August 31, 2017

The Dieppe raid and the failure of the Churchill tank

Filed under: Britain, Cancon, History, Military, WW2 — Tags: , , — Nicholas @ 02:00

Published on 15 Oct 2010

The Dieppe Raid, also known as the Battle of Dieppe, Operation Rutter and, later, Operation Jubilee, was a Second World War Allied attack on the German-occupied port of Dieppe. The raid took place on the northern coast of France on 19 August 1942. The assault began at 5:00 a.m. and by 10:50 a.m. the Allied commanders were forced to call a retreat. Over 6,000 infantrymen, predominantly Canadian, were supported by a Canadian Armoured regiment and a strong force of Royal Navy and smaller Royal Air Force landing contingents. It involved 5,000 Canadians, 1,000 British troops, and 50 United States Rangers.

Objectives included seizing and holding a major port for a short period, both to prove that it was possible and to gather intelligence. Upon retreat, the Allies also wanted to destroy coastal defences, port structures and all strategic buildings. The raid had the added objectives of boosting morale and demonstrating the firm commitment of the United Kingdom to open a western front in Europe.

Virtually none of these objectives were met.

August 23, 2017

One definite success from the Dieppe raid

Filed under: Cancon, France, Germany, History, Military, WW2 — Tags: , , — Nicholas @ 05:00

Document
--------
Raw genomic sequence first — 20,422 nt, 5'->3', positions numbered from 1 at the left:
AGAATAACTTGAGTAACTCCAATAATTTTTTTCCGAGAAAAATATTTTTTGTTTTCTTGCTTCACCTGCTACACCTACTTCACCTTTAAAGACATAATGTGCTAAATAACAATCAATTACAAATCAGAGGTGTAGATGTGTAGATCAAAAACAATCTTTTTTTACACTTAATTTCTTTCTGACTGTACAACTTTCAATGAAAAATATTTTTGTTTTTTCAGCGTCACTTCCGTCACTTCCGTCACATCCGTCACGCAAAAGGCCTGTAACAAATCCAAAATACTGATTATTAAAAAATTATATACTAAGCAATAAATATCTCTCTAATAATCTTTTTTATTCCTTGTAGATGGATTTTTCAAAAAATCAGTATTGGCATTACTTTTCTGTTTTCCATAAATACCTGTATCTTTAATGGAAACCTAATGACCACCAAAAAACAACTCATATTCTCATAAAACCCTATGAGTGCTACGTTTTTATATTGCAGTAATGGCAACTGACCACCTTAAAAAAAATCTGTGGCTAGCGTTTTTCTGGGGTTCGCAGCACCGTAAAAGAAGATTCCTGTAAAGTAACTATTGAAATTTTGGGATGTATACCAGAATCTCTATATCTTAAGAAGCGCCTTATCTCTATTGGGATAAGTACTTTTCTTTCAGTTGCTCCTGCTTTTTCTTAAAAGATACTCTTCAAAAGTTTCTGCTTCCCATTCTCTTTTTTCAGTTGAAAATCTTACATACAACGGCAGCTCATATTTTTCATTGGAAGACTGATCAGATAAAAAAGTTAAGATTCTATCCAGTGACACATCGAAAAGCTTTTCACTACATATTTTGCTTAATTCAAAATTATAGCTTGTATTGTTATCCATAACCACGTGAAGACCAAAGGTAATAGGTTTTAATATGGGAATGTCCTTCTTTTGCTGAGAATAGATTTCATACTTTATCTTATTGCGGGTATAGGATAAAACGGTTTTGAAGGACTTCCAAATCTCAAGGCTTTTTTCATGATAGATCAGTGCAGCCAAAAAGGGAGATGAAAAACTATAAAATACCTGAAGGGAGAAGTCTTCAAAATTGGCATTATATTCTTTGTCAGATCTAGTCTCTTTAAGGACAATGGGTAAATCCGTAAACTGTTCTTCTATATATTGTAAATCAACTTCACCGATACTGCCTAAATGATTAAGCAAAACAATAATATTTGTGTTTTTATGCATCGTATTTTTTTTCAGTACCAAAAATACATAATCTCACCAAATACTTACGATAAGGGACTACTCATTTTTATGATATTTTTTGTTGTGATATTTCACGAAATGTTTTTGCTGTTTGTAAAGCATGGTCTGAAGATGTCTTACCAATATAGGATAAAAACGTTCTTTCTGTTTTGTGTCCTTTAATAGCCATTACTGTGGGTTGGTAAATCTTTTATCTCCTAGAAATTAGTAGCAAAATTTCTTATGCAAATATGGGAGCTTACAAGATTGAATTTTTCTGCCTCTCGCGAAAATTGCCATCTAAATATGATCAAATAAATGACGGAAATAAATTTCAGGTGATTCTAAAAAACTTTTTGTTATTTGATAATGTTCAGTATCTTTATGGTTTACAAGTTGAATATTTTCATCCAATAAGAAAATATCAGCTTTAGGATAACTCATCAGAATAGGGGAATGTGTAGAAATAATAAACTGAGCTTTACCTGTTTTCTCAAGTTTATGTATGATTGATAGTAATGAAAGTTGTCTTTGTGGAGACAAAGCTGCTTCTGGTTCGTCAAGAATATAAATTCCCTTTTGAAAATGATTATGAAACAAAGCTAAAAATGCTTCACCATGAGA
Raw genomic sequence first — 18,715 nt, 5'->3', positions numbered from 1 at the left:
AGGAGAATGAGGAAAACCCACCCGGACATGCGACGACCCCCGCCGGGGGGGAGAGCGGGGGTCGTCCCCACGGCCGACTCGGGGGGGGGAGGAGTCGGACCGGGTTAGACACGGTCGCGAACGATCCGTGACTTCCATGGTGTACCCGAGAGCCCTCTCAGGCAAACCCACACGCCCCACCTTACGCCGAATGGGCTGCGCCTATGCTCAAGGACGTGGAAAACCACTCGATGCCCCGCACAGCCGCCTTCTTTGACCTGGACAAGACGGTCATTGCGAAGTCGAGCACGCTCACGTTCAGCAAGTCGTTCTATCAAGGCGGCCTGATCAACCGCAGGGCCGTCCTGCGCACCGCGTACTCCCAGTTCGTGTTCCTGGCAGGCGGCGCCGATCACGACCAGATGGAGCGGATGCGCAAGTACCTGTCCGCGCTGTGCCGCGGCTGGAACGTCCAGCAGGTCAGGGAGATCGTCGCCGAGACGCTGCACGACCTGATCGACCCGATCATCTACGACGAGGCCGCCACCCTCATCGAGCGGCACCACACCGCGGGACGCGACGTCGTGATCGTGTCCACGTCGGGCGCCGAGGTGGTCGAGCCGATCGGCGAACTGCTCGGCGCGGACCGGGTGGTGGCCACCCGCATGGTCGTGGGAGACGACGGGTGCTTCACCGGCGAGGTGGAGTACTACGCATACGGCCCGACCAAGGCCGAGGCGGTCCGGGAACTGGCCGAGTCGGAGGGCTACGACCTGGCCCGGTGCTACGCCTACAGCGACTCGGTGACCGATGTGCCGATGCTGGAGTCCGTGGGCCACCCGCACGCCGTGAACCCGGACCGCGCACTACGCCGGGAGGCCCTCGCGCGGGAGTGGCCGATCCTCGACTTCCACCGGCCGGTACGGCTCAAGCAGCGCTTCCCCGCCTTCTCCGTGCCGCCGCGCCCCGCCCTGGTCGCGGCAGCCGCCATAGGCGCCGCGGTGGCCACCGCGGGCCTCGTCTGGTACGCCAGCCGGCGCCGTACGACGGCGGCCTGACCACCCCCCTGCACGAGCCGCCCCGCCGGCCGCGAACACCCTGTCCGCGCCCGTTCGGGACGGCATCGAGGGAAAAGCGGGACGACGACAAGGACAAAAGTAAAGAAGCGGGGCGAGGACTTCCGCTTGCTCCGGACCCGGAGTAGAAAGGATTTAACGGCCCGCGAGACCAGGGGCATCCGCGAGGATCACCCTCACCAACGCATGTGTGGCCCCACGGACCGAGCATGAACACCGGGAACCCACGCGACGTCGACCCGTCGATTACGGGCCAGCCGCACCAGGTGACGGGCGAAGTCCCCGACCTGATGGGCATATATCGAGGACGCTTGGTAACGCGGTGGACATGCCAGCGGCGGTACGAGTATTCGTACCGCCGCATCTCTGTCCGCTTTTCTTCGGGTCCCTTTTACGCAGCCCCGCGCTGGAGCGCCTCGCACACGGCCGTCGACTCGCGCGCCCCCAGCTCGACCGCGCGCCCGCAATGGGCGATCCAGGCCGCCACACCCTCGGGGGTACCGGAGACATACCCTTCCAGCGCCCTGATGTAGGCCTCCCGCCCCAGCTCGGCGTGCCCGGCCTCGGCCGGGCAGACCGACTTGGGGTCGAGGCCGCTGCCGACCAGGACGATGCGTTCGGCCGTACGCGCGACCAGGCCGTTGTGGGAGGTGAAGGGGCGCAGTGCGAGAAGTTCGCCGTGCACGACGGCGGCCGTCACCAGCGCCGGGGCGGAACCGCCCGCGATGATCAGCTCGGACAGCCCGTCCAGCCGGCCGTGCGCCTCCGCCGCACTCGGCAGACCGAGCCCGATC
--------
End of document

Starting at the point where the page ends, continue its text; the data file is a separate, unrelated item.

The allied attack on Dieppe in August, 1942 was an operational failure: nearly 60% of the raiding force were killed, wounded or captured and the tactical objectives in the harbour area were not achieved. I’ve mentioned the speculations on an Enigma side-operation (which does not seem to be given credence by most historians), using the main Canadian attack as cover for an attempt to snatch the latest German encryption device from one or more high-security locations within the target area. A second side-mission was also conducted to capture one of the newest German radar stations at Pourville, just down the coast from Dieppe:

Aerial reconnaissance photos indicated that one of these new Freya radar sets had been installed at Pourville-sur-Mer, near Dieppe. A military raid on Dieppe, to test British and Canadian plans for an amphibious invasion, was already being planned. Senior officers immediately added a sub-plan to the Dieppe raid: a small force would be detached to attack the Pourville radar station. There, a radar expert would dismantle the station’s vital equipment and transport it back to the UK for analysis.

A German FuMG 401 “Freya LZ” radar station of the type installed at Pourville. (US National Archives and Records Administration image, via Wikimedia)